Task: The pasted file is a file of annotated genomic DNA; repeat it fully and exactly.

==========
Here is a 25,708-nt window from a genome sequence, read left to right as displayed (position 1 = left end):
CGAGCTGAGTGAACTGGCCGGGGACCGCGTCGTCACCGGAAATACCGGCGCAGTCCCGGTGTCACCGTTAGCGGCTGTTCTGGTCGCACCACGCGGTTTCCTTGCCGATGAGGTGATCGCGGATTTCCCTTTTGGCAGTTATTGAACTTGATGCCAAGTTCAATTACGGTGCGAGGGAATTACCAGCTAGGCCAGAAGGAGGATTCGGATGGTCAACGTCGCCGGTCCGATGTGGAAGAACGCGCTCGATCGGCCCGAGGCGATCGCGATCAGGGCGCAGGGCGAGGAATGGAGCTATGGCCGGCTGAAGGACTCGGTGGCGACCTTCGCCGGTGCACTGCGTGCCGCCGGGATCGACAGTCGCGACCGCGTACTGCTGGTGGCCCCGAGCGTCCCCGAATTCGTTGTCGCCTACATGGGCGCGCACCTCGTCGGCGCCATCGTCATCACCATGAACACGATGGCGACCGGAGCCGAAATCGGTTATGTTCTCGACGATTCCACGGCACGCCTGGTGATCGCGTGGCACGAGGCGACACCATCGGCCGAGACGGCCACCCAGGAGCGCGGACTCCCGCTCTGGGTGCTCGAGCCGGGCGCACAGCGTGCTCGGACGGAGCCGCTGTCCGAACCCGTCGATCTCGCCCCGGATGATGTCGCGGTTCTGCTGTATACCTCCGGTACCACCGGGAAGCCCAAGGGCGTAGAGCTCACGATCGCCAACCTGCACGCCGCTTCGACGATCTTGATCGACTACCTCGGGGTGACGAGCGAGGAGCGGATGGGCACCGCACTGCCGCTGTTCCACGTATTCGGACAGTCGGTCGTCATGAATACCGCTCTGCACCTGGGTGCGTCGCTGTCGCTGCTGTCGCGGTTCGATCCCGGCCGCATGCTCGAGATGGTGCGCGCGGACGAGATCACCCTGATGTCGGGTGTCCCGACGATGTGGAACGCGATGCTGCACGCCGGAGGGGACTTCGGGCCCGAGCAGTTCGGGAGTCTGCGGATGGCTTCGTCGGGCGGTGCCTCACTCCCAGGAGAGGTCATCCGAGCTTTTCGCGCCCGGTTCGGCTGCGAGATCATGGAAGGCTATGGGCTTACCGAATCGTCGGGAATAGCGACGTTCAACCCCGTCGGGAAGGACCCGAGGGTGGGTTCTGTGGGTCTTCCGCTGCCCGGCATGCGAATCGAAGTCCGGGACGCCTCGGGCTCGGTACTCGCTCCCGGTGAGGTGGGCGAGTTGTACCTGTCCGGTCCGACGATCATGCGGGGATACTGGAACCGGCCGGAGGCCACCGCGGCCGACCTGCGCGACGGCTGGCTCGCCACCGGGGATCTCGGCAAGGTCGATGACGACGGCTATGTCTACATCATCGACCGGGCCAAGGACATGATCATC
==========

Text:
Here is a 25,708-nt window from a genome sequence, read left to right as displayed (position 1 = left end):
CGAGCTGAGTGAACTGGCCGGGGACCGCGTCGTCACCGGAAATACCGGCGCAGTCCCGGTGTCACCGTTAGCGGCTGTTCTGGTCGCACCACGCGGTTTCCTTGCCGATGAGGTGATCGCGGATTTCCCTTTTGGCAGTTATTGAACTTGATGCCAAGTTCAATTACGGTGCGAGGGAATTACCAGCTAGGCCAGAAGGAGGATTCGGATGGTCAACGTCGCCGGTCCGATGTGGAAGAACGCGCTCGATCGGCCCGAGGCGATCGCGATCAGGGCGCAGGGCGAGGAATGGAGCTATGGCCGGCTGAAGGACTCGGTGGCGACCTTCGCCGGTGCACTGCGTGCCGCCGGGATCGACAGTCGCGACCGCGTACTGCTGGTGGCCCCGAGCGTCCCCGAATTCGTTGTCGCCTACATGGGCGCGCACCTCGTCGGCGCCATCGTCATCACCATGAACACGATGGCGACCGGAGCCGAAATCGGTTATGTTCTCGACGATTCCACGGCACGCCTGGTGATCGCGTGGCACGAGGCGACACCATCGGCCGAGACGGCCACCCAGGAGCGCGGACTCCCGCTCTGGGTGCTCGAGCCGGGCGCACAGCGTGCTCGGACGGAGCCGCTGTCCGAACCCGTCGATCTCGCCCCGGATGATGTCGCGGTTCTGCTGTATACCTCCGGTACCACCGGGAAGCCCAAGGGCGTAGAGCTCACGATCGCCAACCTGCACGCCGCTTCGACGATCTTGATCGACTACCTCGGGGTGACGAGCGAGGAGCGGATGGGCACCGCACTGCCGCTGTTCCACGTATTCGGACAGTCGGTCGTCATGAATACCGCTCTGCACCTGGGTGCGTCGCTGTCGCTGCTGTCGCGGTTCGATCCCGGCCGCATGCTCGAGATGGTGCGCGCGGACGAGATCACCCTGATGTCGGGTGTCCCGACGATGTGGAACGCGATGCTGCACGCCGGAGGGGACTTCGGGCCCGAGCAGTTCGGGAGTCTGCGGATGGCTTCGTCGGGCGGTGCCTCACTCCCAGGAGAGGTCATCCGAGCTTTTCGCGCCCGGTTCGGCTGCGAGATCATGGAAGGCTATGGGCTTACCGAATCGTCGGGAATAGCGACGTTCAACCCCGTCGGGAAGGACCCGAGGGTGGGTTCTGTGGGTCTTCCGCTGCCCGGCATGCGAATCGAAGTCCGGGACGCCTCGGGCTCGGTACTCGCTCCCGGTGAGGTGGGCGAGTTGTACCTGTCCGGTCCGACGATCATGCGGGGATACTGGAACCGGCCGGAGGCCACCGCGGCCGACCTGCGCGACGGCTGGCTCGCCACCGGGGATCTCGGCAAGGTCGATGACGACGGCTATGTCTACATCATCGACCGGGCCAAGGACATGATCATC